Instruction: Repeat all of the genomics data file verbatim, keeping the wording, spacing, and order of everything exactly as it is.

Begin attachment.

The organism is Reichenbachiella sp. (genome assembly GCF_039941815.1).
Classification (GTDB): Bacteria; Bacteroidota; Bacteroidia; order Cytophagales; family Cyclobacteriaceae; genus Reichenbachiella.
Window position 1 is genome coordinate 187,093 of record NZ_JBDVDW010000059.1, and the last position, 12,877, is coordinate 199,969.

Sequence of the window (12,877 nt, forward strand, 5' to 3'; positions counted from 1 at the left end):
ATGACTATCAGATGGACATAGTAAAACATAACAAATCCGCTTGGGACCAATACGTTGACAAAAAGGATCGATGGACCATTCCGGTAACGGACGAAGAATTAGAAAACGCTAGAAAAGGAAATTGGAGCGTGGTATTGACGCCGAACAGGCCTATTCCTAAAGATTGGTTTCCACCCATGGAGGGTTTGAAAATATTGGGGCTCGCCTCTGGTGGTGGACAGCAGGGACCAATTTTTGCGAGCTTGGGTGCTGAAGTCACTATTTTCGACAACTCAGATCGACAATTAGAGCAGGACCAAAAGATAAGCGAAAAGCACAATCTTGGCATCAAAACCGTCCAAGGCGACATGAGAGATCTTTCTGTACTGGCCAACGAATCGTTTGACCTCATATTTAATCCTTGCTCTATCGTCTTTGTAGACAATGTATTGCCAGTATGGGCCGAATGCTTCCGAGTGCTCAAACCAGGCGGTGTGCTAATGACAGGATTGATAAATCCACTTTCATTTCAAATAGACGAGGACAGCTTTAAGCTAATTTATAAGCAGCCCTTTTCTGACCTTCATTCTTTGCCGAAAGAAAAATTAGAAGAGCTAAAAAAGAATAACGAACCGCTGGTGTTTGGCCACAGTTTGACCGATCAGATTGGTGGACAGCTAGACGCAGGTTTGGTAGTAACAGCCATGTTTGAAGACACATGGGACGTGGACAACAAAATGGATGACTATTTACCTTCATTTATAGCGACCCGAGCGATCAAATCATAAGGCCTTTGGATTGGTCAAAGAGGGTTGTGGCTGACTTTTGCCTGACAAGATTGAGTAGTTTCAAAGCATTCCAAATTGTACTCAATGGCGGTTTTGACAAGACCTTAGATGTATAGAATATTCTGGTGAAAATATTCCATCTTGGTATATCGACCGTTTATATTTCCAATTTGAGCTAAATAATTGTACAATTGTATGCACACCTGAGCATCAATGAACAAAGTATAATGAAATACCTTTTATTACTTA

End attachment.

The organism is Reichenbachiella sp. (genome assembly GCF_039941815.1).
Classification (GTDB): Bacteria; Bacteroidota; Bacteroidia; order Cytophagales; family Cyclobacteriaceae; genus Reichenbachiella.
Window position 1 is genome coordinate 187,093 of record NZ_JBDVDW010000059.1, and the last position, 12,877, is coordinate 199,969.

Sequence of the window (12,877 nt, forward strand, 5' to 3'; positions counted from 1 at the left end):
ATGACTATCAGATGGACATAGTAAAACATAACAAATCCGCTTGGGACCAATACGTTGACAAAAAGGATCGATGGACCATTCCGGTAACGGACGAAGAATTAGAAAACGCTAGAAAAGGAAATTGGAGCGTGGTATTGACGCCGAACAGGCCTATTCCTAAAGATTGGTTTCCACCCATGGAGGGTTTGAAAATATTGGGGCTCGCCTCTGGTGGTGGACAGCAGGGACCAATTTTTGCGAGCTTGGGTGCTGAAGTCACTATTTTCGACAACTCAGATCGACAATTAGAGCAGGACCAAAAGATAAGCGAAAAGCACAATCTTGGCATCAAAACCGTCCAAGGCGACATGAGAGATCTTTCTGTACTGGCCAACGAATCGTTTGACCTCATATTTAATCCTTGCTCTATCGTCTTTGTAGACAATGTATTGCCAGTATGGGCCGAATGCTTCCGAGTGCTCAAACCAGGCGGTGTGCTAATGACAGGATTGATAAATCCACTTTCATTTCAAATAGACGAGGACAGCTTTAAGCTAATTTATAAGCAGCCCTTTTCTGACCTTCATTCTTTGCCGAAAGAAAAATTAGAAGAGCTAAAAAAGAATAACGAACCGCTGGTGTTTGGCCACAGTTTGACCGATCAGATTGGTGGACAGCTAGACGCAGGTTTGGTAGTAACAGCCATGTTTGAAGACACATGGGACGTGGACAACAAAATGGATGACTATTTACCTTCATTTATAGCGACCCGAGCGATCAAATCATAAGGCCTTTGGATTGGTCAAAGAGGGTTGTGGCTGACTTTTGCCTGACAAGATTGAGTAGTTTCAAAGCATTCCAAATTGTACTCAATGGCGGTTTTGACAAGACCTTAGATGTATAGAATATTCTGGTGAAAATATTCCATCTTGGTATATCGACCGTTTATATTTCCAATTTGAGCTAAATAATTGTACAATTGTATGCACACCTGAGCATCAATGAACAAAGTATAATGAAATACCTTTTATTACTTA